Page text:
to the DZ correlation of .60. Adoption data, including adopted-apart parents and offspring and adopted-apart siblings as well asMZ twins adopted apart, also point to substantial genetic influence.Model-fitting analyses that simultaneously analyze all of the fam-ily, adoption, and twin data summarized in Figure 1 yield herita-bility estimates of about 50% (Chipuer, Rovine, & Plomin, 1990;Loehlin, 1989). In other words, about half of the total variance(which includes error of measurement) can be attributed to DNAdifferences between individuals. Heritability is of course higher if corrections are made for error of measurement as in analyses of latent variables free of measurement error. Even an attempt toexplain as much of the variance of
as possible in terms of prenatal effects nonetheless yielded a heritability estimate of 48%(Devlin, Daniels, & Roeder, 1997; McGue, 1997). Although mostof this research was conducted in the United States and WesternEuropean countries, similar estimates of heritability have beenfound in countries such as Moscow, the former East Germany,Japan, and rural and urban India (Plomin, DeFries, et al., 2001).The convergence of evidence on the conclusion that individualdifferences in intelligence are substantially heritable led to a de-cline in the 1990s of genetic research on intelligence that merelyaimed to investigate the heritability of intelligence. Instead, ge-netic designs were used to go beyond estimating heritability inorder to ask questions about environmental influences, develop-mental change and continuity, and multivariate issues. Beforediscussing these three topics, it should be noted that assortativemating for intelligence is substantial. Correlations betweenspouses are only about .10 for other personality traits and about .20for height and weight, but assortative mating for intelligence isabout .40 (Plomin, DeFries, et al., 2001). The importance of assortative mating is that it increases genetic variance generationafter generation and may thus contribute to the high heritability of intelligence. Twin studies that do not take assortative mating intoaccount underestimate heritability because the genetic effects of assortative mating inflate the DZ correlation but not the MZcorrelation (Plomin, DeFries, et al., 2001).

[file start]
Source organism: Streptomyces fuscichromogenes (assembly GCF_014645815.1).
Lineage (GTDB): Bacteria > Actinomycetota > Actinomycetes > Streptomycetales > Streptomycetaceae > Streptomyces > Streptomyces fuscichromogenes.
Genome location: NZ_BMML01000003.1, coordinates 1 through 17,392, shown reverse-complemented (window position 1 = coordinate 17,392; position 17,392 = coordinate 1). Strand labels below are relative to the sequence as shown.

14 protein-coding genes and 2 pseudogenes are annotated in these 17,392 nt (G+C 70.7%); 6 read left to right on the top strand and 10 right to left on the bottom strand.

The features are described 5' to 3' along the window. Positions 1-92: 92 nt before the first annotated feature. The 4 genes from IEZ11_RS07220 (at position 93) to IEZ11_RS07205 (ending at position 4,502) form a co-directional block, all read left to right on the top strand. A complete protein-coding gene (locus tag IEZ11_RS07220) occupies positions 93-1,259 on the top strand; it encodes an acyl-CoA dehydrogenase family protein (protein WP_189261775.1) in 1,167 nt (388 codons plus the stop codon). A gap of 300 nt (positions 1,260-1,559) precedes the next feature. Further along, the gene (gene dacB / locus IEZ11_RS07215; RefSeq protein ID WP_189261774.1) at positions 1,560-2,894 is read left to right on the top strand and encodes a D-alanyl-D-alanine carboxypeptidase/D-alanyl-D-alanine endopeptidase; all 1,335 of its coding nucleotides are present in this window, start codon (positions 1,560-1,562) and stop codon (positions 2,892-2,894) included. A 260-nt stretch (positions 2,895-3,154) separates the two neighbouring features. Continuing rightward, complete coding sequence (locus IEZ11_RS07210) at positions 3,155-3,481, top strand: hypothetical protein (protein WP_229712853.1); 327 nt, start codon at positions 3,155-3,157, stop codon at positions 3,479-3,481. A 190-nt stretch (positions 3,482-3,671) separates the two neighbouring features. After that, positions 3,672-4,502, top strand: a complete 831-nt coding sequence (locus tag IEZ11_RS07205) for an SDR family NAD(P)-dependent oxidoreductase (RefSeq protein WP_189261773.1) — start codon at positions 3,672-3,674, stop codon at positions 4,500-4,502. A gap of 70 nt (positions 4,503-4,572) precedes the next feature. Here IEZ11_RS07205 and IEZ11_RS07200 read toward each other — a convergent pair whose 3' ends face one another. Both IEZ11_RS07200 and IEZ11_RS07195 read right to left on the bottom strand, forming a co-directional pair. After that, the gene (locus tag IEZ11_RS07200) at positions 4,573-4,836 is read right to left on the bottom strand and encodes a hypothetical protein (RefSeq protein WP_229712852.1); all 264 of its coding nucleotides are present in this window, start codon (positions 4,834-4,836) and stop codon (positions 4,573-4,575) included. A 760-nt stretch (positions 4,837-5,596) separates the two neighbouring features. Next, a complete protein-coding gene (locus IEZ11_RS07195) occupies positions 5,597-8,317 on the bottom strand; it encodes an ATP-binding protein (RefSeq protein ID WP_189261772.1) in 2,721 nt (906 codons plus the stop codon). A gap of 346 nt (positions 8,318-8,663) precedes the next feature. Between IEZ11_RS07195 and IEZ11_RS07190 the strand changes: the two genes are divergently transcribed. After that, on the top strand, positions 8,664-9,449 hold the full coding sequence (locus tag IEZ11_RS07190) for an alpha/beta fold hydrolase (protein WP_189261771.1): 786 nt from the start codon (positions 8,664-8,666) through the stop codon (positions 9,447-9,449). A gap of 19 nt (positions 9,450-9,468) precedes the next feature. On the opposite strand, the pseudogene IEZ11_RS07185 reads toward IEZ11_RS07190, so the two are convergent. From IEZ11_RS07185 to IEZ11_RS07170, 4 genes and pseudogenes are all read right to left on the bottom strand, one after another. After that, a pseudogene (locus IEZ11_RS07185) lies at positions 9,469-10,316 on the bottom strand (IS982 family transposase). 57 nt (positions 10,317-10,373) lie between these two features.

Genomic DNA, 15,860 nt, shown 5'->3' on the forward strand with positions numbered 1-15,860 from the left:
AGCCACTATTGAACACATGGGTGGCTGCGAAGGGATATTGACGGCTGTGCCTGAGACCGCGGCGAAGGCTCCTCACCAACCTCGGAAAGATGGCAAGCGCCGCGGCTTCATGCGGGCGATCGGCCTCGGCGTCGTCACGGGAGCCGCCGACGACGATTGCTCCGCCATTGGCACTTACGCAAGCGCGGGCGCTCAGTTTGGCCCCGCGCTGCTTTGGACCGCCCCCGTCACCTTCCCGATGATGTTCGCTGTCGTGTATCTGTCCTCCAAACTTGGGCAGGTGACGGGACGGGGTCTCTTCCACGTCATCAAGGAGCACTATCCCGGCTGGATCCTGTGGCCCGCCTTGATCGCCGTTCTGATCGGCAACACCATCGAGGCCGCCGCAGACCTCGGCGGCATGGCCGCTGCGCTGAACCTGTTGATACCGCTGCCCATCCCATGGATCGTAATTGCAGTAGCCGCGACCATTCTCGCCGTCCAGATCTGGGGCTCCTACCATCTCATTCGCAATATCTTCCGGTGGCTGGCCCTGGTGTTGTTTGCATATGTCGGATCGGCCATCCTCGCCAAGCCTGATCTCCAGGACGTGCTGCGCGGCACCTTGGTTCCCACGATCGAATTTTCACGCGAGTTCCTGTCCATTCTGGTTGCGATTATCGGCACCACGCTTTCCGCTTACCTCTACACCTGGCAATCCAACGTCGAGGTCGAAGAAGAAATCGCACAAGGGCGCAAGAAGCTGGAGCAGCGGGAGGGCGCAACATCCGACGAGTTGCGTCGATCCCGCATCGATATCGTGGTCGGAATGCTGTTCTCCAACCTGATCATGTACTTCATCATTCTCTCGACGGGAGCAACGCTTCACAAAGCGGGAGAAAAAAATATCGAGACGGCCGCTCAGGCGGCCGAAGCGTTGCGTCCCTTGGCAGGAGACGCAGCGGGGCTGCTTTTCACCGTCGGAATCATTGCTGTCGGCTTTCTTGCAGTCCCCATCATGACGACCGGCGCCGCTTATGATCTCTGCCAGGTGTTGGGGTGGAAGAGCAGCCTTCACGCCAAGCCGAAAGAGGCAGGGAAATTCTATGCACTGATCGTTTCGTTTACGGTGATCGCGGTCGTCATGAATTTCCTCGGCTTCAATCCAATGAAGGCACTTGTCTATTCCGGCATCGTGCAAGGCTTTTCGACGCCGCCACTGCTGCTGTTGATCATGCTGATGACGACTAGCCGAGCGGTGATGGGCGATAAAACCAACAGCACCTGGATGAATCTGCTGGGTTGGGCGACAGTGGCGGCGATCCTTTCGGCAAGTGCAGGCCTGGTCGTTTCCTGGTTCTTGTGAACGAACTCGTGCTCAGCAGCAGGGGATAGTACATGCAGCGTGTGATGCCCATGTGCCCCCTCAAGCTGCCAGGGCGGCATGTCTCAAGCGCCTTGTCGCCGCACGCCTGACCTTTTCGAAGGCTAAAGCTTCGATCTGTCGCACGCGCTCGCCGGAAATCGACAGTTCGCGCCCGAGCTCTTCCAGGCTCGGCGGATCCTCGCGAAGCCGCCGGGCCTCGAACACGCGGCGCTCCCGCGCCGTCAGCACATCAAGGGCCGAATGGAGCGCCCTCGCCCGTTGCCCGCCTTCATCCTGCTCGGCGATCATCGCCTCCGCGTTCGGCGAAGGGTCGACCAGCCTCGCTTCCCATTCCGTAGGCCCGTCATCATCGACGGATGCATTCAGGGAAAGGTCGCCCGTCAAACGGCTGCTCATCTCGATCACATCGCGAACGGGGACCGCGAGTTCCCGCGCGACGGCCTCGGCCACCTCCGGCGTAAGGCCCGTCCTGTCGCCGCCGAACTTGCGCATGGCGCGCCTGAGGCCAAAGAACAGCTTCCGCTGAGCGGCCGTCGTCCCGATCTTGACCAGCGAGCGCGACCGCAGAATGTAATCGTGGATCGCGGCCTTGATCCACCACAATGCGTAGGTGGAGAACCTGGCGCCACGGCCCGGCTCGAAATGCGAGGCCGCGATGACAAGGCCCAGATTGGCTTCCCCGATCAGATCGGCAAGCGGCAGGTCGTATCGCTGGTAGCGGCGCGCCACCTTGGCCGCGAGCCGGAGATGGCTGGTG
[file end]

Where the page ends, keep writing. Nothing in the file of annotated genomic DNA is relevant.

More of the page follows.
Concerning the environment, genetic research provides the bestavailable evidence for the importance of environmental influenceson intelligence: If heritability is 50%, that means that environmen-tal factors account for the rest of the reliable variance. Two of themost important findings from genetic research are about nurturerather than nature. First, nearly all personality traits show that,contrary to theories of socialization from Freud onwards, environ-mental influences operate to make siblings growing up in the samefamily as different from one another as children growing up indifferent families (Harris, 1998; Plomin & Daniels, 1987). How-ever, intelligence is the exception to this rule of nonshared envi-ronmental influence (Plomin, 1988). Direct estimates of the im-portance of shared environmental influence come fromcorrelations of .19 for adoptive parents and their adopted childrenand .32 for adoptive siblings (see Figure 1). Because adoptivesiblings are unrelated genetically, what makes them similar isshared rearing, suggesting that about a third of the total variancecan be explained by shared environmental influences. The factorsresponsible for this shared environmental influence have not beenpinned down, although general family background variables suchas socioeconomic status are likely to contribute. There has beenone largely unsuccessful attempt to identify specific aspects of thehome environment that are responsible for the shared environmen-tal influence on intelligence in childhood (Chipuer & Plomin,1992). However, as explained in the following section on devel-opment, although shared environment is important for intelligencein childhood, its importance declines to negligible levels afteradolescence. In other words, shared environmental factors relevantto intelligence would be expected to show associations in child-hood but not later in development. Moreover, this finding suggeststhat, even for intelligence, the salient environmental factors arenonshared after childhood.The second finding has been called the